Monday, 18 December 2006

The Gift

When I was thirteen, and during the final week of the summer holidays, my Mum and Dad bought me a blue, secondhand ten-speed bike. I loved it. I even remember the day when I first learned that it would be mine.

I had spent the afternoon with some neighbours, who had taken a group of us for a swim in the Murray River. I injured myself.

While walking in the murky shallows, I was stabbed in the foot by a sharp stick protruding from the nauseatingly soft oozing mud - God only knows what else was lurking there...I always tried not to think too much about it!

Much blood spilled from my foot, which understandably gave the neighbours the heebie jeebies. Consequently, the swim was abandoned and our group were taken home - I hated the fact that I was the party pooper.

I was standing by when Mum informed Dad that she would be taking me to the clinic to get stitched up. He barely looked up....well, only long enough for me to note the disappointment and irritation in his abrupt reply, "well, I guess we won't be picking up that bike now, will we".

Despite the defeatist comment, the bike was still up for grabs the following day- we hadn't missed out after all. I did already have a bike - a purple dragster, but I really wanted a ten-speed, not that I voiced this desire. Ten-speeds were the kind of bike the big kids had; it was a serious bike...dragsters were for kids!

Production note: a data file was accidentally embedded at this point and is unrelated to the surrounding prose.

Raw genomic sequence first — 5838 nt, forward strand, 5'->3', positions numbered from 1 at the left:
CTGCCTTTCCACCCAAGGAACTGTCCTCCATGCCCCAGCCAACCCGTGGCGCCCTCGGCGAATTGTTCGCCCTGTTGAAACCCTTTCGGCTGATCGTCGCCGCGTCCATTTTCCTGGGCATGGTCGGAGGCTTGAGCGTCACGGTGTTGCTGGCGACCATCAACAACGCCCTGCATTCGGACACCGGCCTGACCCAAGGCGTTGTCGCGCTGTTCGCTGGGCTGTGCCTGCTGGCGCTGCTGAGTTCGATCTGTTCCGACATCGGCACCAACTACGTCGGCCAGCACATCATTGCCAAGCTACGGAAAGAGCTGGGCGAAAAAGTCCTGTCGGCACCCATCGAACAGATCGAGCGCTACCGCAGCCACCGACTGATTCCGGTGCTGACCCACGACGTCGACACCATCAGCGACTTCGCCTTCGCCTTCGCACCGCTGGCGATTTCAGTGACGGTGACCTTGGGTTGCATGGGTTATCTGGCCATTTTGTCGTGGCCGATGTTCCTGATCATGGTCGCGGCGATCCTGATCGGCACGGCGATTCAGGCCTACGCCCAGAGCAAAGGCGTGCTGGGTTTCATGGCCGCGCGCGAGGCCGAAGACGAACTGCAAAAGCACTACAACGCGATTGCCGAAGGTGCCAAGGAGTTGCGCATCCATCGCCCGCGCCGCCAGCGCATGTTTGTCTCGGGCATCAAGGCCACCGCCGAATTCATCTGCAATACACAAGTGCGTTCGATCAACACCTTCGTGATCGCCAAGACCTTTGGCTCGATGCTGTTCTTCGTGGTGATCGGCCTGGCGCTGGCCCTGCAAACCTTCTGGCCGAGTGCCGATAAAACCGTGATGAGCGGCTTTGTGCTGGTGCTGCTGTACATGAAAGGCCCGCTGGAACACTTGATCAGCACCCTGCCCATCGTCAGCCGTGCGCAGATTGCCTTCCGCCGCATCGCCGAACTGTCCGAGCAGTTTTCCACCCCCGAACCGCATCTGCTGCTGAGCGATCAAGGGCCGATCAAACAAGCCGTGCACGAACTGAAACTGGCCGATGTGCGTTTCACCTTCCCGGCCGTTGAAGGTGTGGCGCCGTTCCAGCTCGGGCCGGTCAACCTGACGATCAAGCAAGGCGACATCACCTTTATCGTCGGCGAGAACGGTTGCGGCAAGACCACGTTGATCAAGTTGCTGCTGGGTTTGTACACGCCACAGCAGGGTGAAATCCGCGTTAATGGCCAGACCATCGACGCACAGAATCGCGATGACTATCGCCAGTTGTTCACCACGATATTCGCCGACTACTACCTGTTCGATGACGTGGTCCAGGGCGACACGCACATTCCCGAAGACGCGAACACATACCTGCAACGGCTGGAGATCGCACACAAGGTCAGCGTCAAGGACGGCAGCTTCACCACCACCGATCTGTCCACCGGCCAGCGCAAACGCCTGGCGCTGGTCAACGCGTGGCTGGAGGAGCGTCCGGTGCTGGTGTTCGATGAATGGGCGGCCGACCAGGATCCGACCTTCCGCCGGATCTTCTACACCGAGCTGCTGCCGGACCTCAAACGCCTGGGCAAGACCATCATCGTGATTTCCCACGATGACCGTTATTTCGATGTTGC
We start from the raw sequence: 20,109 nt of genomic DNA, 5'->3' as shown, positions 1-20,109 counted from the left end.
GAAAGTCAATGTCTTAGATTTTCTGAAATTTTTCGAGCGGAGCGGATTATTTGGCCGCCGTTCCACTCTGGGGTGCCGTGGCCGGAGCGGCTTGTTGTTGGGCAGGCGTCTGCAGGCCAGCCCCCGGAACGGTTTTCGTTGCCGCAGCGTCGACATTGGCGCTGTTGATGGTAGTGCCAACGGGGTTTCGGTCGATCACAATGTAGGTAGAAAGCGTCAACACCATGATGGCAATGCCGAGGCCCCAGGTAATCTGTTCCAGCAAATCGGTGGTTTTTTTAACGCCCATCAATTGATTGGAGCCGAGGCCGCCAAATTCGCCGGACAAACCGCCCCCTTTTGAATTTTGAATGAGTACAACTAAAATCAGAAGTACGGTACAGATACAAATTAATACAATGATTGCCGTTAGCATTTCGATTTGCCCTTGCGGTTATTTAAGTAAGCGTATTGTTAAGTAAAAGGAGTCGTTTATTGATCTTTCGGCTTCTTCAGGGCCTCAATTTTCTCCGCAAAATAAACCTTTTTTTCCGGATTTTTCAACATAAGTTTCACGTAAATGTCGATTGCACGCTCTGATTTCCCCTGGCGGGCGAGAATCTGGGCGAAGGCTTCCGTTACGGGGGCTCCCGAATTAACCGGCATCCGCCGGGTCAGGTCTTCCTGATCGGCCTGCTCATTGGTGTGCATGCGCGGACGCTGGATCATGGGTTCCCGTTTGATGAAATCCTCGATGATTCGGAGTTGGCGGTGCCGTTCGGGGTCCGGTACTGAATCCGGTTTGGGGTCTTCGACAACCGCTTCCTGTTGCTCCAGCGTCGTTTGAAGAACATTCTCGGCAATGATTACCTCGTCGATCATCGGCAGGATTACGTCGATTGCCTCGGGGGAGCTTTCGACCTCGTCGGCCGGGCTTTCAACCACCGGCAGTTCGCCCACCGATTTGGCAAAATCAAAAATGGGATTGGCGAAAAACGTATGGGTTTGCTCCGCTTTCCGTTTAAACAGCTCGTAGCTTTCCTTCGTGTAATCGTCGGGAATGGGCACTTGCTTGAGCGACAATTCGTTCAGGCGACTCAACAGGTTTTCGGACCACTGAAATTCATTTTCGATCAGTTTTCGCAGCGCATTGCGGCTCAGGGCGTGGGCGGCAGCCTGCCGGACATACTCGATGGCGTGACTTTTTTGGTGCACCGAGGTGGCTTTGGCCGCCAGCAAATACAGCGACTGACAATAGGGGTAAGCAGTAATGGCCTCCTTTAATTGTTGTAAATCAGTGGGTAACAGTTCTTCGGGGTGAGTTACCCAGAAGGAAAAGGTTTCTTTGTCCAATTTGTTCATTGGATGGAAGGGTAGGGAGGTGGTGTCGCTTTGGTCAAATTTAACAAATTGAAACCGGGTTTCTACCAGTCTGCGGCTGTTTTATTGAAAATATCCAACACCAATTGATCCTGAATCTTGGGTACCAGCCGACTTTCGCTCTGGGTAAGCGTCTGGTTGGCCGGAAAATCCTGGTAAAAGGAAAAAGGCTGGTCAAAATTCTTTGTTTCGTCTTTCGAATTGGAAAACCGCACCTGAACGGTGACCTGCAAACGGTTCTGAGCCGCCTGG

I rode that bike everywhere and at every opportunity. It was more than a bike to me. It was my escape vehicle.

If I wanted to leave, or was bored, I took my bike and rode for miles, thinking and checking out the town. If I was frustrated or angry, I rode hard and fast until my pounding legs screamed with agony, usually when my throat would not, or could not. It was my release.

This all occured before Australia introduced the mandatory, and often life saving, bike helmet laws. But I did enjoy feeling the wind tussling my hair; the cold breeze slapping my face; my fingers numb, red and stingy after a frosty winter ride to school.

I usually rode to school as fast as I could, which is surprising, because I DETESTED school with every morsel of myself, but then again, I barely ever said a word there, so I guess I was experiencing my own brand of the rant and rave as I raced...anger and frustration released before stepping into the dreaded classroom...that's healthy isn't it?

The race to school stood in stark contrast to the journey home, which usually saw me walking the bike home ...slowly; allowing myself ample time to reflect, digest and ponder the days events, and also the bigger, mostly morbid questions. I would also make up poems in my head, and would promptly forget them once I arrived home.

Anyway that bike served me well - it represented freedom. It also meant an awful lot that my parents entrusted me, not only with a new bike, but in allowing me to take my bike anytime, no questions asked, and simply disappear.

Ashley fixed my bike a couple of weeks back. It had been standing idle since the move to Canada, tyre tubes deflated and lifeless - not the blue ten-speed. Unfortunately that bike was stolen from me when I moved out of home sixteen years ago.
I rode my current bike again today - without a helmet -I know...I know- but to feel the breeze whipping through my hair; the chilling air stinging my face, and my legs screaming as I tore down the streets - hard and fast.....well, it just makes me smile.

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